If you are a serious runner, it is inevitable that you will either get injured or at least experience soreness from time to time. It happens to even the best of us. The most important thing you can do about injuries is do what you can to prevent them in the first place. Basically, don’t overdo it. Pain is your body’s way of telling you you are overdoing it. Also, strength-train your legs twice a week with ankle weights or resistance bands. Weak muscles may increase your risk of injury, besides preventing you from performing at your best.
The knees of a runner are especially vulnerable to injury. After running a marathon, many if not most of the runners experience at least some knee soreness, and a significant number will injure or re-injure their knees.
Injuries to the knee may involve the cartilage(meniscii), ligaments, or both. The meniscii in the knees serve as cushioning to absorb shocks and allow for smooth motion within the joint. Ligament is tissue that connects bone to bone. ACL(anterior cruciate ligament) injuries are notoriously common among football players, as well as runners.
Minor ACL injuries can sometimes heal without surgery if physical therapy is undertaken. All too many athletes unfortunately can’t return to sport even after reconstructive ACL surgery.
Serious injuries to knee cartilage often require surgery too. These types of injuries seldom heal at all or may heal very slowly, depending on the age of the athlete. This is because knee cartilage receives very little blood flow to help it heal.
Prolotherapy is sometimes suggested as an “alternative” to surgery for knee and other injuries. At its most basic, it involves injecting an inflammatory agent(often dextrose, which is just another way to say glucose) into the injured area to bring about an inflammatory healing response. So if you hate needles, it may not be for you.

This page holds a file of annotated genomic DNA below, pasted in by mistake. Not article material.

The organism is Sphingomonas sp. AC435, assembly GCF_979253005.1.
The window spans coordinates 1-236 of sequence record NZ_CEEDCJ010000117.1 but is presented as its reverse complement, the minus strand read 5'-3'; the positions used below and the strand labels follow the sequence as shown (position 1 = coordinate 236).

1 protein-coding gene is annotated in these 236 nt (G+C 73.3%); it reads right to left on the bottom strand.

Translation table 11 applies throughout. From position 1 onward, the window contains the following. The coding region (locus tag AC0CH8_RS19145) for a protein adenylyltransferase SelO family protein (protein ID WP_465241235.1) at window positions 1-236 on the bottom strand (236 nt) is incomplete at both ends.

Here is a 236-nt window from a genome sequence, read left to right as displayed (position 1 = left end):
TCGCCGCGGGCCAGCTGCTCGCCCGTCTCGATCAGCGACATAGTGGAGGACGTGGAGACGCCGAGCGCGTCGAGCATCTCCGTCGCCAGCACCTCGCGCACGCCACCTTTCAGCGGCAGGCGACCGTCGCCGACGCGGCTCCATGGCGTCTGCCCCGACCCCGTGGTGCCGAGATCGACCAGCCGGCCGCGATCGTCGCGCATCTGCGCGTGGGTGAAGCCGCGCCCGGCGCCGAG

When it comes to prolotherapy and ACL injury, it shows some promise. According to the Department of Biometry, University of Kansas Medical Center, Kansas City, U.S:
In patients with symptomatic anterior cruciate ligament laxity, intermittent dextrose injection resulted in clinically and statistically significant improvement in ACL laxity, pain, swelling, and knee range of motion.
When it comes to prolotherapy and osteoarthritis(which is similar to “runner’s knee”), the Bethany Medical Center, Kansas City, reports that:
Prolotherapy injection with 10% dextrose resulted in clinically and statistically significant improvements in knee osteoarthritis. Preliminary blinded radiographic readings (1-year films, with 3-year total follow-up period planned) demonstrated improvement in several measures of osteoarthritis severity. ACL laxity, when present in these osteoarthritic patients, improved.
Prolotherapy still isn’t very widely available and is still getting investigated. Insurance providers seldom if ever cover this procedure. It has been studied for use in treating injuries in other parts of the body, with mixed to mostly negative results.
I’ve injured my knees in the past, but luckily they were all minor.